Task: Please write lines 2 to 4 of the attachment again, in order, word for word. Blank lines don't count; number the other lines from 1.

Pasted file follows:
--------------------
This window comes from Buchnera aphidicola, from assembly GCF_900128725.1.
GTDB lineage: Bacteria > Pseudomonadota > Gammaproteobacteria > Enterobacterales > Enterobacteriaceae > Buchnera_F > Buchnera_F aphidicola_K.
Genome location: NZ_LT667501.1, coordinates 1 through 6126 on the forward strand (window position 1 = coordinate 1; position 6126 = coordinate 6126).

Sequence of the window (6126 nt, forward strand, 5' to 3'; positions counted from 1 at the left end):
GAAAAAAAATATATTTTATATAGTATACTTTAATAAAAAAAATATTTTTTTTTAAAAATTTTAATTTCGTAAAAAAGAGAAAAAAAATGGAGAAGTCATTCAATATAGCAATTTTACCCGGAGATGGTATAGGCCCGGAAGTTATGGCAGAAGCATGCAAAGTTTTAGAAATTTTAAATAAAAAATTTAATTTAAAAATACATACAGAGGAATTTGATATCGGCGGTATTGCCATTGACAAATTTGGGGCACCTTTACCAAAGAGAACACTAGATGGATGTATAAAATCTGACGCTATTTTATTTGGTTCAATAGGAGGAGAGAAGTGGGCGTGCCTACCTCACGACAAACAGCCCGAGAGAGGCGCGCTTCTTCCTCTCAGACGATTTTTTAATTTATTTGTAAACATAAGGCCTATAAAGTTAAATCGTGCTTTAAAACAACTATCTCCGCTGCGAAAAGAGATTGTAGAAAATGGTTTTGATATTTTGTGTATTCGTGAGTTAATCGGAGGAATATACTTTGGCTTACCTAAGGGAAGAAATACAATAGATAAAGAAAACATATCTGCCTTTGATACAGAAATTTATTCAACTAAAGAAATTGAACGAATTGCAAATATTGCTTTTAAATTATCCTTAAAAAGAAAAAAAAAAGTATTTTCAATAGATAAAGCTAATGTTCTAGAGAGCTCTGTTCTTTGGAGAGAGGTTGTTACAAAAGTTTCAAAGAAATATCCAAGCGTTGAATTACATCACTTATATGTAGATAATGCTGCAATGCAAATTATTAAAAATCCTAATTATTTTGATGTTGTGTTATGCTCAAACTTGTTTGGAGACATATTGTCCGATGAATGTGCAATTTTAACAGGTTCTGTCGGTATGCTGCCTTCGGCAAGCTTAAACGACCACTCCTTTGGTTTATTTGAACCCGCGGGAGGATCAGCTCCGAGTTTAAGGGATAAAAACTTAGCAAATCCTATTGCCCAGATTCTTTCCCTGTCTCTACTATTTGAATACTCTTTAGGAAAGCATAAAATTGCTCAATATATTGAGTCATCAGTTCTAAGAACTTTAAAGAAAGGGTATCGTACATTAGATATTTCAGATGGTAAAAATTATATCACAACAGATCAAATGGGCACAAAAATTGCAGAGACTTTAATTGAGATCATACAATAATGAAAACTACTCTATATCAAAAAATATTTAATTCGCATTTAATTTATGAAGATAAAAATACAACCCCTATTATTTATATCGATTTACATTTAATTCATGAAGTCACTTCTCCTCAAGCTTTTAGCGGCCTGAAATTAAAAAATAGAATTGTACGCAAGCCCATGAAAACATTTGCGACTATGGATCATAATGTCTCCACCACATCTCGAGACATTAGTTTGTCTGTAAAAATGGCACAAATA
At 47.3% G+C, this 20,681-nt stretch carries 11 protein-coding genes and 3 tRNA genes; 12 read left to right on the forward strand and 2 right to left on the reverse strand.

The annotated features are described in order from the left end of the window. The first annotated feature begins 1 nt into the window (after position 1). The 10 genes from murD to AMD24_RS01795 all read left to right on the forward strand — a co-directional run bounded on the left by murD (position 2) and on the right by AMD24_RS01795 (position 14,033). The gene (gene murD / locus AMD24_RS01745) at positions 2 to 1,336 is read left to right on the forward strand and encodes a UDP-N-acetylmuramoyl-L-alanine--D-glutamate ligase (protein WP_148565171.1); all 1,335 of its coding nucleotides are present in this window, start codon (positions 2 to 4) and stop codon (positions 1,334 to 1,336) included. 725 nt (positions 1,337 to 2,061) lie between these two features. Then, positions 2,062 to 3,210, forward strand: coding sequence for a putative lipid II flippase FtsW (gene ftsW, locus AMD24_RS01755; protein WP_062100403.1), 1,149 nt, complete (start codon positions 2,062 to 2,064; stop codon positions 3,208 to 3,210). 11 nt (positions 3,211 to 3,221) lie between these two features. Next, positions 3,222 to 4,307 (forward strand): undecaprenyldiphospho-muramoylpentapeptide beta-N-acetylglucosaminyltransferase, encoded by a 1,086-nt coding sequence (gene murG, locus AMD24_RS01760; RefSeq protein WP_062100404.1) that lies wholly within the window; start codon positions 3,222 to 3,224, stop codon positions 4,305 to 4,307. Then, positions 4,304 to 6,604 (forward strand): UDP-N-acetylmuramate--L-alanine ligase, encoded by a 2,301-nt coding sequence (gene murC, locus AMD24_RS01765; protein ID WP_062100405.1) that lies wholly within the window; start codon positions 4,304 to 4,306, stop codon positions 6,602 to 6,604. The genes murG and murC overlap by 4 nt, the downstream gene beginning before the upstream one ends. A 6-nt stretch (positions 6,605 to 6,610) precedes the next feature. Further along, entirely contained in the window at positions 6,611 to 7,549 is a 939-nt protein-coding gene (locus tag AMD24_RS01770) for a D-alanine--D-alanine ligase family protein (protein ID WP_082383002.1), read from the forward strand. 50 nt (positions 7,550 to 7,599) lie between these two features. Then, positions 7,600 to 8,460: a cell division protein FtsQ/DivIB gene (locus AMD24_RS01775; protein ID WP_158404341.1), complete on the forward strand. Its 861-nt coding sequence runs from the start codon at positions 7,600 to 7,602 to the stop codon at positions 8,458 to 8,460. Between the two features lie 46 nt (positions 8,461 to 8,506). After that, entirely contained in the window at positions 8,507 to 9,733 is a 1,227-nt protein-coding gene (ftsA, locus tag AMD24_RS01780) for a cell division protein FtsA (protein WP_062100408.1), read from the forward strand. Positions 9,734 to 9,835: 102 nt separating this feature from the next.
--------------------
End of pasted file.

GTDB lineage: Bacteria > Pseudomonadota > Gammaproteobacteria > Enterobacterales > Enterobacteriaceae > Buchnera_F > Buchnera_F aphidicola_K.
Genome location: NZ_LT667501.1, coordinates 1 through 6126 on the forward strand (window position 1 = coordinate 1; position 6126 = coordinate 6126).

Sequence of the window (6126 nt, forward strand, 5' to 3'; positions counted from 1 at the left end):